For me the main danger to the planet does not come from warheads and other weapon systems sitting in some heavily guarded bunker gathering dust. Sure, the money that went to purchase and maintain most of those weapons would have seen far better use in other areas but I believe the threat comes from a mindset hopelessly mired in the caveman mentality equating security with the ability to kill or at least enslave anyone not part of the right tribe or nation.
It utterly amazed me to hear some jackleg blather on about the United States being the greatest, freest, most super-duper special place that God ever graced on Earth. Do not get me wrong, even with an overabundance of idiots and morons messing up the works and refusing to address real problems the country faces it is a damn fine place to live. I just believe that with seven billion people on the planet we have long passed the point of the nation-state being a viable independent political system.
The problems of environmental degradation, pollution, climate change, over population, poverty, and the threat of terrorists using weapons of mass destruction long ago became global issues that individual nations do not have the will or funds to solve alone. Personally, I have to throw in multinational corporations as being a unique global problem in a league all by themselves. With a lot of corporations having operating funds far greater than that of many nations and on average possessing less morals and ethics than that of 19th century European imperial powers they are a threat that would make most gun-wielding terrorists turn green with envy.
So while I am feeling some serious warm fuzzies about the slow but steady dismantlement of nuclear arsenals given the current global situation we seem to be in a position of having taken two steps forward only to have fallen three steps backward. All told, given the size and scope of the problems we now face the 21st century will be even more dangerous and uncertain making the worst parts of the 20th century look like the good old days.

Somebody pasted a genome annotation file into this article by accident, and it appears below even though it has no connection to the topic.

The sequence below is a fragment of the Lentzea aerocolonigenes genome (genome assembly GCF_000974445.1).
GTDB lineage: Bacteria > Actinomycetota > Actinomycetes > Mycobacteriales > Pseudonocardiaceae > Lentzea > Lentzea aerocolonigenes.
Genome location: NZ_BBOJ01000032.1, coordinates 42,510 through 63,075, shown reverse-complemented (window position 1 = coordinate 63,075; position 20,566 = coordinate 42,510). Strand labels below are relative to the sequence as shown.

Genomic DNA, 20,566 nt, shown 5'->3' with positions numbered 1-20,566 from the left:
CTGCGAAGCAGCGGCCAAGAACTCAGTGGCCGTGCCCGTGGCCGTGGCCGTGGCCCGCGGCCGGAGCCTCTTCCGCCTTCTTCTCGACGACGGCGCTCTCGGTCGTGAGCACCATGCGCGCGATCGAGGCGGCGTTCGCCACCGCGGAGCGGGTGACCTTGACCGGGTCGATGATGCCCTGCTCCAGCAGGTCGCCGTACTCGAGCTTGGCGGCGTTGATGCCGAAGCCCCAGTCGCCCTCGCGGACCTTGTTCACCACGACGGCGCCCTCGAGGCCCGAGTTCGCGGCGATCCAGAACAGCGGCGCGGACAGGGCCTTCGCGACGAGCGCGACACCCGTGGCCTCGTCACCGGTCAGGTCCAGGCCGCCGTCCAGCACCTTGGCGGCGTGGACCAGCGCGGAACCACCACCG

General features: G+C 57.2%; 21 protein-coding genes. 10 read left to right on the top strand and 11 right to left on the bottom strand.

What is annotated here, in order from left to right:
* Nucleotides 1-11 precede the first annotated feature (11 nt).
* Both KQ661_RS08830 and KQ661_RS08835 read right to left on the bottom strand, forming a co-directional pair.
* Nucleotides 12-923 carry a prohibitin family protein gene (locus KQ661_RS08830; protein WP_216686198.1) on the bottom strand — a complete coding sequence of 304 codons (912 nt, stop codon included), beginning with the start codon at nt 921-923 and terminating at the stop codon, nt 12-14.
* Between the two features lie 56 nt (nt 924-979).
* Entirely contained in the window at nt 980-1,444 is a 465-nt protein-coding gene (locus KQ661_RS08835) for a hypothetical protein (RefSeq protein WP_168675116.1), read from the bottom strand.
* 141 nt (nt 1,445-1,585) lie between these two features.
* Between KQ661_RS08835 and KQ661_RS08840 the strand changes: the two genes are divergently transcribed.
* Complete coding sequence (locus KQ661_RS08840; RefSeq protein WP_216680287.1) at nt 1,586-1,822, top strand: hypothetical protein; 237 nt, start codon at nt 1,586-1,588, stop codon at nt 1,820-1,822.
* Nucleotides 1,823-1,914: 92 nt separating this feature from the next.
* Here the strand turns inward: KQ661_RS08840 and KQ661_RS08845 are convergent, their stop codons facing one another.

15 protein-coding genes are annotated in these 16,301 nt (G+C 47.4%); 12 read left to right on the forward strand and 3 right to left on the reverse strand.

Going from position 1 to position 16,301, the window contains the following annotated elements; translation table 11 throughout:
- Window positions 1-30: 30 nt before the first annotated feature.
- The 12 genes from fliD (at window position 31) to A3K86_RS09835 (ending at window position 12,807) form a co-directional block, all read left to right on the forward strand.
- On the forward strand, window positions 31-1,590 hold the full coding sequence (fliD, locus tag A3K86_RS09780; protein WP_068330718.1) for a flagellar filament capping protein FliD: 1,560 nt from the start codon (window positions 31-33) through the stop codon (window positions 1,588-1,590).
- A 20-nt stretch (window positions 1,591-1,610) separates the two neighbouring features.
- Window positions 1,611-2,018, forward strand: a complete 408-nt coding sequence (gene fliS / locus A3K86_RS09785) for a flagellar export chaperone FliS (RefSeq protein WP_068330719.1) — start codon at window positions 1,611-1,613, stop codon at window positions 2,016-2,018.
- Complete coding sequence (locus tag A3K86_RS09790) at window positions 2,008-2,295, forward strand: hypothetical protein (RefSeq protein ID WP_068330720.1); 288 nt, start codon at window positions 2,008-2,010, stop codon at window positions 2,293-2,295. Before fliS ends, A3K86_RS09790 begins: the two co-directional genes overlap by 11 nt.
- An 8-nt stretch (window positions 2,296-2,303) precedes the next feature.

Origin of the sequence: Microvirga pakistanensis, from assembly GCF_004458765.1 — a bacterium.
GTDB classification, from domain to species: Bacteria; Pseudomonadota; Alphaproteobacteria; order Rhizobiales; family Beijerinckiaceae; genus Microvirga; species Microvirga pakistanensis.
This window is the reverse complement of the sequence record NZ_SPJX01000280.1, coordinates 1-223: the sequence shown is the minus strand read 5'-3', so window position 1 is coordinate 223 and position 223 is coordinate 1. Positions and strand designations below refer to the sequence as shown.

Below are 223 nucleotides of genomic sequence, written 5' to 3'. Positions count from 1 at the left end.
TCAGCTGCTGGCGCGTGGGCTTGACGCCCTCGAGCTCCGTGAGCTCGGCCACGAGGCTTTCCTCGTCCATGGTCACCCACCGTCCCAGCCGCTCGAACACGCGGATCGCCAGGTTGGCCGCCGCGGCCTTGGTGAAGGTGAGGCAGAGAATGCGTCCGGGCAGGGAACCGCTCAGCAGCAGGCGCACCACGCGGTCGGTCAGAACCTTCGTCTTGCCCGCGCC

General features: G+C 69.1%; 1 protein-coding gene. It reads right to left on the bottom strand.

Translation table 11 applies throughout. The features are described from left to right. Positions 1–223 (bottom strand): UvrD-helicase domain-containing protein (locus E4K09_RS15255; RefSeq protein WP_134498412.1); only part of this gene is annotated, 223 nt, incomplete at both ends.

U.S.-made 'monster' nuclear warhead B53 dismantled
from USA Today
The B53 nuclear bomb was made to deliver a 9-megaton blast about 600 times more powerful than the one that destroyed Hiroshima in 1945.
Starting in 1962, about 300 of the 10,000-pound, minivan-size bombs were made, meant to be carried on bombers kept on 24-hour alert at the height of U.S.-Soviet tensions.
"Obviously, this was one of the largest weapons we had. It was a big one," says Greg Cunningham of the U.S. National Nuclear Security Administration's Pantex Plant near Amarillo, Texas. At the plant, a ceremony marked the removal of high explosives from the last of the final 50 B53 bombs held in a reserve after the weapon's 1997 retirement.
"Monster really is the word. It would have created a fireball several miles wide," says noted nuclear history author Richard Rhodes.
"The world is a safer place with this dismantlement," said NNSA chief Thomas D'Agostino, in a statement. "The B53 was a weapon developed in another time for a different world."
The B53 was a thermonuclear device: An atomic bomb set off a larger hydrogen one, creating a tremendously powerful blast intended to annihilate Russian command bunkers deep underground. It was replaced by smaller, more accurate "bunker buster" weapons.
Uranium from the dismantled bombs will be sent to the Energy Department's Oak Ridge, Tenn., facility.
"The good news is we are taking some of our old nuclear weapons apart," says Hans Kristensen of the Federation of American Scientists (FAS), a national security think tank based in Washington, D.C. "On the other hand, it's not like we still don't have plenty." Bomb dismantlement work at the Pantex plant, scheduled until 2022, he notes, has been slowed by weapon modernization work underway there.
Under 2010 treaty obligations, U.S. active strategic nuclear warheads will drop to 1,550 by 2018. About 5,000 nuclear weapons now remain deployed by the U.S. military, Kristensen notes.
Although President Obama has called for lowering nuclear weapons numbers, the administration urged a Senate committee this month to support efforts to modernize U.S. nuclear weapons, an estimated decade-long $85 billion commitment.
"We're not losing any military capability with this (B53) weapon's disappearance," says nuclear security expert Micheal Levi of the Council on Foreign Relations.